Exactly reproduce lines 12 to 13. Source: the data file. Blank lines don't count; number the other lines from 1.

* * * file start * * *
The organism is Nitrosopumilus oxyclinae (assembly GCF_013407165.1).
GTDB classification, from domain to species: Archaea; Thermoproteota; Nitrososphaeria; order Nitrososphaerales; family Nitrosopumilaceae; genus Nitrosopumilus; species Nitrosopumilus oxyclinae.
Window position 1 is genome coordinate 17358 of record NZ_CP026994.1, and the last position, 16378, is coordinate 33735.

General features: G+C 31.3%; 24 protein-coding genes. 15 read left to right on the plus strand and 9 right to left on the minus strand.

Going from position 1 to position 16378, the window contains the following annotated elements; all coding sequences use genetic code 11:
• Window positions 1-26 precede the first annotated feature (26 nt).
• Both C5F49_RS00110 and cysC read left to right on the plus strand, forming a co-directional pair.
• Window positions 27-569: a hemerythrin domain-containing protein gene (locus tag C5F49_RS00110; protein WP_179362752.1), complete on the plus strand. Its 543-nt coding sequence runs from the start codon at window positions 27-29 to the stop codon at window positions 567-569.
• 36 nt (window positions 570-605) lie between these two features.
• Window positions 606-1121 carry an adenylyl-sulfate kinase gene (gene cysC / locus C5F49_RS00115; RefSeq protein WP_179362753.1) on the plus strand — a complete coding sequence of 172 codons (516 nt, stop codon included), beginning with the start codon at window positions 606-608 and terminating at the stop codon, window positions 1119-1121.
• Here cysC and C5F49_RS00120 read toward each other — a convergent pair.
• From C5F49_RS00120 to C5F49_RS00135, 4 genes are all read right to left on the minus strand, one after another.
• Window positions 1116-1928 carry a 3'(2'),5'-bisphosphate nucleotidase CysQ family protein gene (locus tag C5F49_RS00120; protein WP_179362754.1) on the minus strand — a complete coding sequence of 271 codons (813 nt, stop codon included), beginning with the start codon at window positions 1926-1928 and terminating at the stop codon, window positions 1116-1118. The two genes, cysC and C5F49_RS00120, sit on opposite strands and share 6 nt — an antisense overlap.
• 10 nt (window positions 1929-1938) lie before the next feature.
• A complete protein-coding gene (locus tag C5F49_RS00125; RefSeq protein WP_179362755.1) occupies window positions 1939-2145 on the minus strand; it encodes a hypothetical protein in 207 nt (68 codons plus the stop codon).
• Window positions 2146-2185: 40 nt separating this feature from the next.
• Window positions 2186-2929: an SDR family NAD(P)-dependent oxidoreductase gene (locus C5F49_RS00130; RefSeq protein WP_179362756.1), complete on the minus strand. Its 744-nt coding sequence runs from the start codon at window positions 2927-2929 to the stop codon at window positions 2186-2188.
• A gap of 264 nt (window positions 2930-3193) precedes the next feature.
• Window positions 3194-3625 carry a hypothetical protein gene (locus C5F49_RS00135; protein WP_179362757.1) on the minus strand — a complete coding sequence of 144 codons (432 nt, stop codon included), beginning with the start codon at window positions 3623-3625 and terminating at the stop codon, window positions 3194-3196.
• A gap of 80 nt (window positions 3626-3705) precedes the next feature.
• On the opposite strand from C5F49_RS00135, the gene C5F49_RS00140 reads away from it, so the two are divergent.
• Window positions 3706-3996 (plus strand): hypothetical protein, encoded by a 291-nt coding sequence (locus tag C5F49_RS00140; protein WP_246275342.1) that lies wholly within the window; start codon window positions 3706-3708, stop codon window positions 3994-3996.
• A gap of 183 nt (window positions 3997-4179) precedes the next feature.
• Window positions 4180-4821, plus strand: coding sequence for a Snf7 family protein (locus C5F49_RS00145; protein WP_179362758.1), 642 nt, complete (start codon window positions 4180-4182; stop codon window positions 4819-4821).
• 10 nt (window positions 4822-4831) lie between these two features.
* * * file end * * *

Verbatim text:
• From C5F49_RS00120 to C5F49_RS00135, 4 genes are all read right to left on the minus strand, one after another.
• Window positions 1116-1928 carry a 3'(2'),5'-bisphosphate nucleotidase CysQ family protein gene (locus tag C5F49_RS00120; protein WP_179362754.1) on the minus strand — a complete coding sequence of 271 codons (813 nt, stop codon included), beginning with the start codon at window positions 1926-1928 and terminating at the stop codon, window positions 1116-1118. The two genes, cysC and C5F49_RS00120, sit on opposite strands and share 6 nt — an antisense overlap.